Wednesday, December 19, 2001



Posted By on Wed, Dec 19, 2001 at 4:00 AM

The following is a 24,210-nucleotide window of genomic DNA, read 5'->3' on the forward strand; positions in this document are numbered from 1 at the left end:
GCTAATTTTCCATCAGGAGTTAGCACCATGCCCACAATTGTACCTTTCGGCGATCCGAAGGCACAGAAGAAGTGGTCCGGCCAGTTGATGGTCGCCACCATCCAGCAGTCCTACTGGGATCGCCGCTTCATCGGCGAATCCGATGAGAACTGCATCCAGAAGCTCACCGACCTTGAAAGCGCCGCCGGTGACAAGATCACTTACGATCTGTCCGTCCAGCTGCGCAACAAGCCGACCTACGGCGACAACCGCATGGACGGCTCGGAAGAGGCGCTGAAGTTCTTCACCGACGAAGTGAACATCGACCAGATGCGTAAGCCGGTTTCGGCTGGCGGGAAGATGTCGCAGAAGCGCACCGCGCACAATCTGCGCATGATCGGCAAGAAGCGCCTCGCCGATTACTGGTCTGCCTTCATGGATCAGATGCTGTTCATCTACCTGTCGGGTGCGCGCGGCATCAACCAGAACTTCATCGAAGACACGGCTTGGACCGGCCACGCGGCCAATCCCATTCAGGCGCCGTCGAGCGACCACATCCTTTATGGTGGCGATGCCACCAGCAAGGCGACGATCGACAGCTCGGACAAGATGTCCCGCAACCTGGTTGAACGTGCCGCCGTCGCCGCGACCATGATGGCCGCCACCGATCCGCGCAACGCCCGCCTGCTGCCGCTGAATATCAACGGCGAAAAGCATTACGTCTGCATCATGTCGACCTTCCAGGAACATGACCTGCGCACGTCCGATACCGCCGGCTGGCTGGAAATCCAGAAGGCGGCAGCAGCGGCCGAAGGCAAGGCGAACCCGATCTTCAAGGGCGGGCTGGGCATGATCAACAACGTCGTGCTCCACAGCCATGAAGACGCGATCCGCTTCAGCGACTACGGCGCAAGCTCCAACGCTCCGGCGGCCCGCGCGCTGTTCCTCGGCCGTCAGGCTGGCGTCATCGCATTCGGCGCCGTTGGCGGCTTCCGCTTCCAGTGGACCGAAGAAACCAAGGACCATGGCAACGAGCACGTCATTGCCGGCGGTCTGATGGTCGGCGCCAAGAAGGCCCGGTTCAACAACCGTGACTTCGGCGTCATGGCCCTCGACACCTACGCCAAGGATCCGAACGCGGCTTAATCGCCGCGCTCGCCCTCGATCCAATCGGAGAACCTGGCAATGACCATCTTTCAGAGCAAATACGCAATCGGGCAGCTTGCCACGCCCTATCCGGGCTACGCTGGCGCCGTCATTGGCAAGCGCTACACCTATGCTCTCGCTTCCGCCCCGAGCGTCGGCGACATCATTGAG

Well, at long last the era of uncertainty would seem to be over for Shelby County Republicans: After a long period of bashfulness and befuddlement, during which there was much more backing than filling, they’ve settled on a candidate for county mayor, State Representative Larry Scroggs of Germantown, who has a formal announcement scheduled for Thursday. Or have they? If it’s true, somebody needs to tell County Trustee Bob Patterson, county commissioner Clair VanderSchaaf, and radiologist/radio-station owner George Flinn, all of whom were still, at press time, considering active races for mayor in the GOP primary. “I think there’s still a lot of play in this thing,” said Patterson on Monday, a day after local party chairman Alan Crone presented Scroggs as the party’s consensus candidate to Republicans gathered at Kirby Farms on Poplar Pike for the local GOP’s annual Christmas party. (Patterson has already filed for reelection as trustee but said he might reconsider and switch tracks.) Another skeptic was VanderSchaaf, who announced last week he was a possible mayoral candidate and made a point of saying at mid-week that he was still thinking about it. And then there was Flinn, who has been talking up a mayoral race for some time and pronounced himself “amazed” at hearing Crone describe him to the GOP party-goers Sunday as a candidate for state representative. “I never told him I was a candidate for state representaive. I guess he was trying to tell me,” said Flinn, who added he was grateful to restaurateur John Willingham, an anti-establishment activist who interrupted Crone’s introduction of party office-holders and candidates to declare, “Mr. Chairman, you’re wrong about that. I believe Mr. Flinn is still a candidate for mayor!” Mr. Flinn thinks so, too, as it turns out. “I know they want Larry to be the candidate, and they asked me to consider running for state rep, which I said I would,” Flinn says. “But I decided against that. What they’re doing is trying to make up my mind for me.” Flinn’s complaint echoes a running one by such other Republicans as Willingham and longtime party dissenter Jerry Cobb, who feel that chairman Crone, incumbent (and outgoing) county mayor Jim Rout, party national committeeman John Ryder, and other perennially prominent party members try to dictate to other Republicans on policy matters. Patterson concurs. “Until fairly recently, we had a candidate recruitment committee to work up a consensus on candidates. They’ve done away with that, unfortunately.” It has been no secret that Crone and Ryder, along with other Republican leaders like former chairman David Kustoff, have been trying for the last several months to find a name Republican to carry the party standard in next year’s general election. District Attorney General Bill Gibbons, former city councilman John Bobango, and former Memphis Redbirds president Allie Prescott were three favored prospects, but all said no. Scroggs responded favorably to the group’s entreaties last week. On the immediate matter of Flinn’s candidacy, Crone said Sunday he was under the impression, after having talked with the radiologist’s political advisier, former county commissioner Ed Williams, that Flinn had agreed to run for state representative rather than for mayor, but Flinn said no such answer had been given by either him or Williams. “I don’t even know what district they want me to run in,” said Flinn, who noted that, with the exception of the Germantown district being vacated by Scroggs and which may be subject to virtual elimination, anyway (see separate item, this column), all Shelby County districts are filled with incumbents, either Republicans or Democrats. “There are plenty Democrats he can run against,” shrugged Crone, suggesting as one possibility Henri Brooks , who represents a predominantly African-American inner-city district, which is likely, however, to be redistricted eastward, encompassing some traditional Republican turf in East Memphis.


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